20 Default & Remedies Triggers remedies like: – Termination of agreement – Monetary damages Against seller: – Liability for replacement credits – Exclusion from planned subsequent transaction – Payment withholding Against buyer: – Recovery of credits – Recovery of outstanding payments “Event of Default,” e.g.: – Failure to ensure project implementation as promised – Failure to pay when due – Termination or bankruptcy of a party – Material breach of a representation – Failure to comply with validation, verification, monitoring obligations

21 Strategizing Around Legal Costs Specialized legal support vital to: – Assess tenure rights, strategies for legal compliance – Create robust project governance and fund management structures – Secure carbon financing Legal support at key stages: – Lays a firm foundation for project activities – Avoids future costs – Reduces risks of dispute, project failure Limiting legal costs – Cooperation, collaboration between similar projects – Free or low cost resources from non profits, government – Additional support for lawyers wishing to enter the field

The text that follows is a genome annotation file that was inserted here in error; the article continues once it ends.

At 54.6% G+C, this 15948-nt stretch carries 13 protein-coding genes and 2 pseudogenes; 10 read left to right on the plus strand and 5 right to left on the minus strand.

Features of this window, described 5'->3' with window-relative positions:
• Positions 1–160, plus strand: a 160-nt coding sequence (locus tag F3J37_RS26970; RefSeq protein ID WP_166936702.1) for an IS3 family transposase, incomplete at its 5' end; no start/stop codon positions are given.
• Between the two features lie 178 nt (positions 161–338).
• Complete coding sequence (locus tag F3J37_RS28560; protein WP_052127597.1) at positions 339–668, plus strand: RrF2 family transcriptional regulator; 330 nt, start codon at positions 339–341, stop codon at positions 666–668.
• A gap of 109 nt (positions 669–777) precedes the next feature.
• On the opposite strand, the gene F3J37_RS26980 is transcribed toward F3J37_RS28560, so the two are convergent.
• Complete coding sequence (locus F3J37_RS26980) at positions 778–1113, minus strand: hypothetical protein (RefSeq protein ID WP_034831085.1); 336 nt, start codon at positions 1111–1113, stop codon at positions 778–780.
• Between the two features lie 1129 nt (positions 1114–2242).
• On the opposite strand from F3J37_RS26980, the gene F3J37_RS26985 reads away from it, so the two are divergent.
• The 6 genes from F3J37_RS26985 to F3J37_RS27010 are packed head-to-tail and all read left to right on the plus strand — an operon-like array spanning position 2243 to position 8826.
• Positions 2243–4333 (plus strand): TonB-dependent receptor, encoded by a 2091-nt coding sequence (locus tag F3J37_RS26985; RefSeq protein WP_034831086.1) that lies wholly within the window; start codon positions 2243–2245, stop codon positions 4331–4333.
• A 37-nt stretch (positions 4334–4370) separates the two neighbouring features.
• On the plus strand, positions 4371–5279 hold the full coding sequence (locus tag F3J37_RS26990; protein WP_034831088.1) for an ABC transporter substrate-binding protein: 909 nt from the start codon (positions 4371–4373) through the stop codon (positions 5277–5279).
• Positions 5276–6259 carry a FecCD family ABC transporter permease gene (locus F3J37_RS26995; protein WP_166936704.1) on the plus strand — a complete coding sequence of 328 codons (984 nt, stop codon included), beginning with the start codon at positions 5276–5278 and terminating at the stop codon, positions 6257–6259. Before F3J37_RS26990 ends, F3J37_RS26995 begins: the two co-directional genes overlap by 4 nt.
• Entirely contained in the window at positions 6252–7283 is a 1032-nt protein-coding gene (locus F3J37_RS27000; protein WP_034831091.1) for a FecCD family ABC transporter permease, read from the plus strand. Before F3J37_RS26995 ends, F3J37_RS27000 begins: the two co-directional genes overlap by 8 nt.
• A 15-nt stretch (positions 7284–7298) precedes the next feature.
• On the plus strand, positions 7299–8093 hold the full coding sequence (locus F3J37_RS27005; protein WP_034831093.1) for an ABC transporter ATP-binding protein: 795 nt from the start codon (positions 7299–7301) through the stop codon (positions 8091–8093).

22 Key Resources Costenbader J, ed. 2010. Legal Frameworks for REDD: Design and Implementation at the National Level. Environmental Policy and Law Paper No. 77. IUCN: Gland. Takacs D, ed. 2009. Key Legal Questions in Allocating Forest Carbon-as-Property, pp. 13-20 in Forest Carbon: Law + Property Rights. Conservation International: Arlington, VA. Hawkins S. et al. 2010. Contracting for Forest Carbon: Elements of a Model Forest Carbon Purchase Agreement. Forest Trends: Washington, DC. Katoomba Group Online PES Contract Toolkit: CERSPA Initiative:

23 Thank you! Slayde Hawkins, Legal Advisor & Policy Analyst, Forest Trends